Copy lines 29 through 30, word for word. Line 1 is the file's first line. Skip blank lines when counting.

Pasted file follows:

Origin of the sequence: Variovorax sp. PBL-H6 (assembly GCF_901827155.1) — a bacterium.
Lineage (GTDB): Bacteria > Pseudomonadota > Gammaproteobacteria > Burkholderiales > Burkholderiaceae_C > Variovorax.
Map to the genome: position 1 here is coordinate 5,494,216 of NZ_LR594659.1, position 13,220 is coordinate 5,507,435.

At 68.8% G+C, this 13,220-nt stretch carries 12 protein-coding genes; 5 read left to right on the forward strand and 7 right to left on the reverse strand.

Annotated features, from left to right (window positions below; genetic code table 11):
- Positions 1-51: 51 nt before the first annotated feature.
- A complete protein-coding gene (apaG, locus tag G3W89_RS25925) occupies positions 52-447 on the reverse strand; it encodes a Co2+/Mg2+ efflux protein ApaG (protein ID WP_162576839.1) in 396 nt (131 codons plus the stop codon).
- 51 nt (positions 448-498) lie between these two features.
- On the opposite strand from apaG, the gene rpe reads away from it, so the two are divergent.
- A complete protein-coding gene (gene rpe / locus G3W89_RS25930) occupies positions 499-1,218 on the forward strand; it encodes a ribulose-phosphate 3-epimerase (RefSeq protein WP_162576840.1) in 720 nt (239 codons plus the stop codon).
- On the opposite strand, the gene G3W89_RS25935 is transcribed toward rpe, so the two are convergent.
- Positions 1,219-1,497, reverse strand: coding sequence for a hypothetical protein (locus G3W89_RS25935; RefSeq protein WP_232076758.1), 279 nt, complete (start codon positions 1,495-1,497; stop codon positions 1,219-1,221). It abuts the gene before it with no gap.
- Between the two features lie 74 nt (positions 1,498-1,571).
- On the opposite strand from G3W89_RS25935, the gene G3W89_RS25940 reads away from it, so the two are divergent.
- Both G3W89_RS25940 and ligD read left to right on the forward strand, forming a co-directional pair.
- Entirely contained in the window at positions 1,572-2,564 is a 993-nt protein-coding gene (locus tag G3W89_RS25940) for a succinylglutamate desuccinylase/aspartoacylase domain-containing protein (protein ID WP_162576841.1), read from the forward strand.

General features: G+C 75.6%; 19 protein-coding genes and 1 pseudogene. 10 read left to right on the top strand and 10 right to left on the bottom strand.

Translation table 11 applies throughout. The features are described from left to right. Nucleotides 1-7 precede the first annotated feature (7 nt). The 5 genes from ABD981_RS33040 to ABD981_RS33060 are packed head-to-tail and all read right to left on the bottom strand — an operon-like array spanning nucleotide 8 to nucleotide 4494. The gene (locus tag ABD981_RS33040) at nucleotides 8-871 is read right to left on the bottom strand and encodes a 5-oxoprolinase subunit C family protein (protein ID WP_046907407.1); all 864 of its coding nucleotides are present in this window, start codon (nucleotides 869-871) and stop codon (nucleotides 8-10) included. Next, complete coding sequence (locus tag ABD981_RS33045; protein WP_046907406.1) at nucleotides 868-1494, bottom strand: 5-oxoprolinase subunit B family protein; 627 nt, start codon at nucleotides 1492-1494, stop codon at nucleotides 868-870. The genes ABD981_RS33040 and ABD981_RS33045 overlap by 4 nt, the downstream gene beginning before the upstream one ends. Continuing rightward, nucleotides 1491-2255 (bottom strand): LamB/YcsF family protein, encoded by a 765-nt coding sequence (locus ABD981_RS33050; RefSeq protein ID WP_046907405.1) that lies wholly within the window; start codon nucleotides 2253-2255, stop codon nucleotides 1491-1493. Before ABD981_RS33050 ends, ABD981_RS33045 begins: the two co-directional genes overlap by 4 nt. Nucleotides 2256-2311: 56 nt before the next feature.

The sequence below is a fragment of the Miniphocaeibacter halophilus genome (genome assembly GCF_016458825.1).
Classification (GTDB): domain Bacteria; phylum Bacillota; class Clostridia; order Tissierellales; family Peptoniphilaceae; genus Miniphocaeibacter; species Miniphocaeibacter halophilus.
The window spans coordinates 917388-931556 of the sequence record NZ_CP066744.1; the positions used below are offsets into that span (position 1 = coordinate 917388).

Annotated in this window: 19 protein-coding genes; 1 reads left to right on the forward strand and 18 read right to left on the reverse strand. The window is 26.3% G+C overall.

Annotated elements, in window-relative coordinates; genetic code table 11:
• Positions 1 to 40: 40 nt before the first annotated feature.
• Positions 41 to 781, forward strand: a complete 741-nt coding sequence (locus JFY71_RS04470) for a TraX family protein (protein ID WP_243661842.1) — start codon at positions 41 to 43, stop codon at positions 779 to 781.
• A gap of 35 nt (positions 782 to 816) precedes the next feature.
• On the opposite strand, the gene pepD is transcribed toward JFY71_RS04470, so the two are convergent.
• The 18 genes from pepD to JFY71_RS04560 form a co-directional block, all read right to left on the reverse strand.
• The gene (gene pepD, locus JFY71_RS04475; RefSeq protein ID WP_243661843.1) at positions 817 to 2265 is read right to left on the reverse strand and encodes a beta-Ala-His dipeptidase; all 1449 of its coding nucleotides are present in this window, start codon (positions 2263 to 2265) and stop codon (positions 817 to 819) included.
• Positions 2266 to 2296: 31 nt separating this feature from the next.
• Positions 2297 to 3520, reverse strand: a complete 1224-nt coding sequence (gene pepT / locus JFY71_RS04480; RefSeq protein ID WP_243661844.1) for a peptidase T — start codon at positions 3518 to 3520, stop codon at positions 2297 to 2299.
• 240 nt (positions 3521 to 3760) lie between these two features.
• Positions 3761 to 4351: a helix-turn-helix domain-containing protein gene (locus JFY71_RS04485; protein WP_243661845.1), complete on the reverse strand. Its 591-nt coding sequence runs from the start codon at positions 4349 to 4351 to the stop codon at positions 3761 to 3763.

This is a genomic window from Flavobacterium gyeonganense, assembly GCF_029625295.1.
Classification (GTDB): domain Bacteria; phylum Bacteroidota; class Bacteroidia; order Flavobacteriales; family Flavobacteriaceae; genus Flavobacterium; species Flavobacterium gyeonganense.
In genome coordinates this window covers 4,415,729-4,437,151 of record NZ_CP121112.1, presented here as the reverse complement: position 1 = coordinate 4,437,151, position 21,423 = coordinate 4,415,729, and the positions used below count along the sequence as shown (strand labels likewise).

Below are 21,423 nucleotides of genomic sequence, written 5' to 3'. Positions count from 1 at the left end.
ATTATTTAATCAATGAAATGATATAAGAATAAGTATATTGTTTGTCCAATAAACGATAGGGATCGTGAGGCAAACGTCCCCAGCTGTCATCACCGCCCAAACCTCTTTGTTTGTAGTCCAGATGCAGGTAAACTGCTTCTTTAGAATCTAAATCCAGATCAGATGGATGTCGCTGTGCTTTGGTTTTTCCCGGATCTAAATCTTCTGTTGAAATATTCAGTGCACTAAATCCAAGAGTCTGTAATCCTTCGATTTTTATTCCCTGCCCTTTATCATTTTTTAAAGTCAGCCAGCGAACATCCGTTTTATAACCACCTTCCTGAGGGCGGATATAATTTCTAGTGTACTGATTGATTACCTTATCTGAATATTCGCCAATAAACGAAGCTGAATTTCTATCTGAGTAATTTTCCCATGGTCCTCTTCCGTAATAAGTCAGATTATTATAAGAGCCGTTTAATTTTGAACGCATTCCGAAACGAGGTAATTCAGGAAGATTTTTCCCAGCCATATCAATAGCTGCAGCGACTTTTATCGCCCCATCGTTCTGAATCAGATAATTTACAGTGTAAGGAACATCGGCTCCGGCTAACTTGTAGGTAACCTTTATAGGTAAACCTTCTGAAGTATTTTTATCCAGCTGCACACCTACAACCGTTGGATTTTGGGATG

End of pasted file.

• The gene (gene pepD, locus JFY71_RS04475; RefSeq protein ID WP_243661843.1) at positions 817 to 2265 is read right to left on the reverse strand and encodes a beta-Ala-His dipeptidase; all 1449 of its coding nucleotides are present in this window, start codon (positions 2263 to 2265) and stop codon (positions 817 to 819) included.
• Positions 2266 to 2296: 31 nt separating this feature from the next.